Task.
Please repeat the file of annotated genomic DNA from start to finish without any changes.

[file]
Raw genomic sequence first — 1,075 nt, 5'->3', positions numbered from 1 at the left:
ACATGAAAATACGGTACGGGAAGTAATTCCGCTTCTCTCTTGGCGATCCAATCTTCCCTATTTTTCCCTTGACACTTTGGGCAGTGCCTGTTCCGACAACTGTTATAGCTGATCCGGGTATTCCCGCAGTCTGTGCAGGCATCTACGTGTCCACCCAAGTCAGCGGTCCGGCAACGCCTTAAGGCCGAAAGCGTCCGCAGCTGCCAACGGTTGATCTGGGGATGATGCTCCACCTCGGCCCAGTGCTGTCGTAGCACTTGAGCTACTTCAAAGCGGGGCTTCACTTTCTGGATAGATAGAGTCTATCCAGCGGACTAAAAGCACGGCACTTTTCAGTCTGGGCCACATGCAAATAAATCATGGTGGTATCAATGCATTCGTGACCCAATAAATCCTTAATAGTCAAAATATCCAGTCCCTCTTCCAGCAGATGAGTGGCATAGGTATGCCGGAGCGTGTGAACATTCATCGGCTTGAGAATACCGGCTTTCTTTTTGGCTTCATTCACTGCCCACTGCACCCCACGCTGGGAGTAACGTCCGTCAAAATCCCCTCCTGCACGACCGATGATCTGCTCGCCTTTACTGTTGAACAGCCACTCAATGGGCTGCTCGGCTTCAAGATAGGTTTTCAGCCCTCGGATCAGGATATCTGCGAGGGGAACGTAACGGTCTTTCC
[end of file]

Raw genomic sequence first — 1,075 nt, 5'->3', positions numbered from 1 at the left:
ACATGAAAATACGGTACGGGAAGTAATTCCGCTTCTCTCTTGGCGATCCAATCTTCCCTATTTTTCCCTTGACACTTTGGGCAGTGCCTGTTCCGACAACTGTTATAGCTGATCCGGGTATTCCCGCAGTCTGTGCAGGCATCTACGTGTCCACCCAAGTCAGCGGTCCGGCAACGCCTTAAGGCCGAAAGCGTCCGCAGCTGCCAACGGTTGATCTGGGGATGATGCTCCACCTCGGCCCAGTGCTGTCGTAGCACTTGAGCTACTTCAAAGCGGGGCTTCACTTTCTGGATAGATAGAGTCTATCCAGCGGACTAAAAGCACGGCACTTTTCAGTCTGGGCCACATGCAAATAAATCATGGTGGTATCAATGCATTCGTGACCCAATAAATCCTTAATAGTCAAAATATCCAGTCCCTCTTCCAGCAGATGAGTGGCATAGGTATGCCGGAGCGTGTGAACATTCATCGGCTTGAGAATACCGGCTTTCTTTTTGGCTTCATTCACTGCCCACTGCACCCCACGCTGGGAGTAACGTCCGTCAAAATCCCCTCCTGCACGACCGATGATCTGCTCGCCTTTACTGTTGAACAGCCACTCAATGGGCTGCTCGGCTTCAAGATAGGTTTTCAGCCCTCGGATCAGGATATCTGCGAGGGGAACGTAACGGTCTTTCC